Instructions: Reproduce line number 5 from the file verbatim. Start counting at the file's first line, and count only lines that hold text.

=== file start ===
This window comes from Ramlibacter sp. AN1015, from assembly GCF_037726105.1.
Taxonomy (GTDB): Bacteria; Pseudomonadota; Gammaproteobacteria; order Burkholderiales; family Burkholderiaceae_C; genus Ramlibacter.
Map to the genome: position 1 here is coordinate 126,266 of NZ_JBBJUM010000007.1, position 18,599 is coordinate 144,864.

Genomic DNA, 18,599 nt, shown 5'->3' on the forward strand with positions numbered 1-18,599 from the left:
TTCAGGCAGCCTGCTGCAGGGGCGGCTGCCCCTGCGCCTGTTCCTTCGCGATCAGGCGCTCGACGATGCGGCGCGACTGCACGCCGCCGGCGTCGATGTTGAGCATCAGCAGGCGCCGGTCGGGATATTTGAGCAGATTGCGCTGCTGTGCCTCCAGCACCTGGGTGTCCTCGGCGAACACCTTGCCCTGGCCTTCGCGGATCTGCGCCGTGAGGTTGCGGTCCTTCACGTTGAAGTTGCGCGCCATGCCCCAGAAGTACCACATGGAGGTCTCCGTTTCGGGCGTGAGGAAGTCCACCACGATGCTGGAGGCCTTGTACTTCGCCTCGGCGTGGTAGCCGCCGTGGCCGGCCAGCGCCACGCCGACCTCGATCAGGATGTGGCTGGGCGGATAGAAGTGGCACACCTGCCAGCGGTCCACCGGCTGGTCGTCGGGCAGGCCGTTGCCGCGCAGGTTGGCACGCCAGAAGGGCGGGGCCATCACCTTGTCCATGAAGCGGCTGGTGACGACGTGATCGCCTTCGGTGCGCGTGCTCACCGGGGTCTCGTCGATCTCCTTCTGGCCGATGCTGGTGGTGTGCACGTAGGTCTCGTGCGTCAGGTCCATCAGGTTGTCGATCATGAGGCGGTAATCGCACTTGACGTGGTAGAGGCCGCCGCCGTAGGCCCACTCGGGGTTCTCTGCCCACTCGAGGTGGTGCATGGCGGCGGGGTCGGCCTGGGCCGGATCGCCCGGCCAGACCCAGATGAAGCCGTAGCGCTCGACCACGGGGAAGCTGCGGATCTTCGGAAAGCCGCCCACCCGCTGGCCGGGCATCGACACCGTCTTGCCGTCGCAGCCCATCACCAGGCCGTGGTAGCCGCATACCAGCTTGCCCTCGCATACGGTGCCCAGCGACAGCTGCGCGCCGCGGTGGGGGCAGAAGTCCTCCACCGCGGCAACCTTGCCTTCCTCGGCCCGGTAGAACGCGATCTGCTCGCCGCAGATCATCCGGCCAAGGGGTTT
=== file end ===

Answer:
TTCAGGCAGCCTGCTGCAGGGGCGGCTGCCCCTGCGCCTGTTCCTTCGCGATCAGGCGCTCGACGATGCGGCGCGACTGCACGCCGCCGGCGTCGATGTTGAGCATCAGCAGGCGCCGGTCGGGATATTTGAGCAGATTGCGCTGCTGTGCCTCCAGCACCTGGGTGTCCTCGGCGAACACCTTGCCCTGGCCTTCGCGGATCTGCGCCGTGAGGTTGCGGTCCTTCACGTTGAAGTTGCGCGCCATGCCCCAGAAGTACCACATGGAGGTCTCCGTTTCGGGCGTGAGGAAGTCCACCACGATGCTGGAGGCCTTGTACTTCGCCTCGGCGTGGTAGCCGCCGTGGCCGGCCAGCGCCACGCCGACCTCGATCAGGATGTGGCTGGGCGGATAGAAGTGGCACACCTGCCAGCGGTCCACCGGCTGGTCGTCGGGCAGGCCGTTGCCGCGCAGGTTGGCACGCCAGAAGGGCGGGGCCATCACCTTGTCCATGAAGCGGCTGGTGACGACGTGATCGCCTTCGGTGCGCGTGCTCACCGGGGTCTCGTCGATCTCCTTCTGGCCGATGCTGGTGGTGTGCACGTAGGTCTCGTGCGTCAGGTCCATCAGGTTGTCGATCATGAGGCGGTAATCGCACTTGACGTGGTAGAGGCCGCCGCCGTAGGCCCACTCGGGGTTCTCTGCCCACTCGAGGTGGTGCATGGCGGCGGGGTCGGCCTGGGCCGGATCGCCCGGCCAGACCCAGATGAAGCCGTAGCGCTCGACCACGGGGAAGCTGCGGATCTTCGGAAAGCCGCCCACCCGCTGGCCGGGCATCGACACCGTCTTGCCGTCGCAGCCCATCACCAGGCCGTGGTAGCCGCATACCAGCTTGCCCTCGCATACGGTGCCCAGCGACAGCTGCGCGCCGCGGTGGGGGCAGAAGTCCTCCACCGCGGCAACCTTGCCTTCCTCGGCCCGGTAGAACGCGATCTGCTCGCCGCAGATCATCCGGCCAAGGGGTTT